I have long believed that Utah needs balanced government. I have made most of the same arguments on this issue as were raised in that article. Having a single party in power does not generally provide the give-and-take, compromise-and-entertain-new-ideas environment that is the strength of a democratic society. One of the problems that encourages the current dominant-party situation in this state is the blurring of the proper separation of state and federal government. (And you thought I was going to talk about church and state separation.) One of the major causes for this blurring is that the federal government has been given power in many areas that were once reserved to the states. The It’s-a-Small-World mentality means that we think everything is local and we have to make our local decisions based on national implications.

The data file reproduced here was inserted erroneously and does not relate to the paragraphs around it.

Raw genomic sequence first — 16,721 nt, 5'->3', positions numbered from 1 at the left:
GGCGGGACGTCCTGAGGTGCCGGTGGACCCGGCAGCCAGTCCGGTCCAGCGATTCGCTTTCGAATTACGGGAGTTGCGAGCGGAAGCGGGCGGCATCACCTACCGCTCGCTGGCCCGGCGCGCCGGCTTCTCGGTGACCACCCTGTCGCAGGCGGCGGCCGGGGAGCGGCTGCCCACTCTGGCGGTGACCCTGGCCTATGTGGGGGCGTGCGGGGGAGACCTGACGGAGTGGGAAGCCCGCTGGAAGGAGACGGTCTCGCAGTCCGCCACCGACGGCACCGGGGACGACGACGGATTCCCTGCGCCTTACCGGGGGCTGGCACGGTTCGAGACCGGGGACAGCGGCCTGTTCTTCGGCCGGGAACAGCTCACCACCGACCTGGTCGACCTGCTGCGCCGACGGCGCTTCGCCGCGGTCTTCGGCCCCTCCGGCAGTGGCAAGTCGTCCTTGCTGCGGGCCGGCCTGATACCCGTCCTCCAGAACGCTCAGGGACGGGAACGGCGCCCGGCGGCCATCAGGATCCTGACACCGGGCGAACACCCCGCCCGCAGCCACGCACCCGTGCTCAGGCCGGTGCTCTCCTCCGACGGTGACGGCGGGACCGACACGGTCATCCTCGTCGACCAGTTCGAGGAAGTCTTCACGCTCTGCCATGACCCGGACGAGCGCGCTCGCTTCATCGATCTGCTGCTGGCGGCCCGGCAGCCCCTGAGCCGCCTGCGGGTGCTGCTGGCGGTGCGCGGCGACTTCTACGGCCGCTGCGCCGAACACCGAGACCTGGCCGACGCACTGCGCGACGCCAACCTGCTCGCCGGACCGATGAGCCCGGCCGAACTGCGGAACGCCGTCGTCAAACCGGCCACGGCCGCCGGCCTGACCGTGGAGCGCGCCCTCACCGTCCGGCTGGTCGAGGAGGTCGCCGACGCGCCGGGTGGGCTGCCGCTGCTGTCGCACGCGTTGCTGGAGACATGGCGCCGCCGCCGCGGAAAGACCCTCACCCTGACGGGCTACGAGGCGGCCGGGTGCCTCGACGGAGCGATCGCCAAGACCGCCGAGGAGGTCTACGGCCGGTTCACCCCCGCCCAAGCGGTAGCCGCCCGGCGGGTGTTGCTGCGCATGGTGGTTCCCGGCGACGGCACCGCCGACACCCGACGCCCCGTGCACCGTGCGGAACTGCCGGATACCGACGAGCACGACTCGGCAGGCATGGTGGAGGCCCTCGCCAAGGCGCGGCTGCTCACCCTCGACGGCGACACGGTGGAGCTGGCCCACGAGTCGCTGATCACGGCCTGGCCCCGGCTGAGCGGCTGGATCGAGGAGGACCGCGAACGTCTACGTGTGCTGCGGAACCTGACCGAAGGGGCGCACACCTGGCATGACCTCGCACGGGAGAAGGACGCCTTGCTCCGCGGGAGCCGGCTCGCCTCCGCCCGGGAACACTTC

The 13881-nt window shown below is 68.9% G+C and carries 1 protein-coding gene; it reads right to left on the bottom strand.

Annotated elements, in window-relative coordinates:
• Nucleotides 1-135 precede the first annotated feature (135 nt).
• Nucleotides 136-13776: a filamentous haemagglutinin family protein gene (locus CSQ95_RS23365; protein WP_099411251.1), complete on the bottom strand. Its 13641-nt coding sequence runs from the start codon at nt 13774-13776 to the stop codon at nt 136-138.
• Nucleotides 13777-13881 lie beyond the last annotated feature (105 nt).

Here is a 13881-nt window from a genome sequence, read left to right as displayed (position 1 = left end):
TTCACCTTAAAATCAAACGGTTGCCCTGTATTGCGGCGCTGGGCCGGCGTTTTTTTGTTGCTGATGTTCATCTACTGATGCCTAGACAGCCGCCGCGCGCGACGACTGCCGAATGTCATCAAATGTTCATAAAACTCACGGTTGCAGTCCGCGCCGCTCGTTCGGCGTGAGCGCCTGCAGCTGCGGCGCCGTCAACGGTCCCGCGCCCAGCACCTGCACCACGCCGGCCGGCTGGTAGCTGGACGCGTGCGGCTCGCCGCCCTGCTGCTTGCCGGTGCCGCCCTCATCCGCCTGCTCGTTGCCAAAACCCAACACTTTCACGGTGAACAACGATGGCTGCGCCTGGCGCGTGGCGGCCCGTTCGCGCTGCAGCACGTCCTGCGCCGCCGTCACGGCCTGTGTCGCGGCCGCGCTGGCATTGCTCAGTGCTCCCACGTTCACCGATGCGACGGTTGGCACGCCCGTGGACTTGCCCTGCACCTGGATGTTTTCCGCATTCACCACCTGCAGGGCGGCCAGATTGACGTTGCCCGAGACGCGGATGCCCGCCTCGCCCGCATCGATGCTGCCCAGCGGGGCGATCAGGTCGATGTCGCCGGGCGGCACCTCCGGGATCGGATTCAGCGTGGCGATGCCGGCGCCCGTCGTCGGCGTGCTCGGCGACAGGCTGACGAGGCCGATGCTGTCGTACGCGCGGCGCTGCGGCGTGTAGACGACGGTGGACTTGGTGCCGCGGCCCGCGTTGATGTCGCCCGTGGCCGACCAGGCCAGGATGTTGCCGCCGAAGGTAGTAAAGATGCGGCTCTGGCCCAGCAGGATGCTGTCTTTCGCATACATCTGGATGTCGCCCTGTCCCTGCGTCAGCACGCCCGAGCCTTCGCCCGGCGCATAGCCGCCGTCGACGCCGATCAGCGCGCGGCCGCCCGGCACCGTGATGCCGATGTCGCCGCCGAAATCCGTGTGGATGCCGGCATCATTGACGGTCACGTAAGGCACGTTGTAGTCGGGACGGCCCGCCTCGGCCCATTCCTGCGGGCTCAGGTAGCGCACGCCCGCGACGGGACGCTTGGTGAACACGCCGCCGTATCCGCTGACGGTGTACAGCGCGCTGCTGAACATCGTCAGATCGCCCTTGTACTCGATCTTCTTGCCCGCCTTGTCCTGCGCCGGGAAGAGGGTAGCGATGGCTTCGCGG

The Utah County Democratic Party tried to make some distinction between different spheres of government last year by adopting a platform that was less like the platform of the Democratic National Committee and more closely aligned to the mainstream voters of this very conservative region. Now they face some resistance from local democrats who are more in favor of the national platform. In a place where the other party has more than 10 times the number of members your party has the initial move makes sense, but what does that imply about the relationship between the national party and the county party? How far from the national platform can you go and still retain the party name?
I don’t know the answer, but I do know that the idea that there should be no correlation between the platforms is as useless as the idea that there should be no variation between them. I hope that the balance here can be found so that Utah will have two viable parties throughout the state and not a ruling party and an opposition party such as we now have.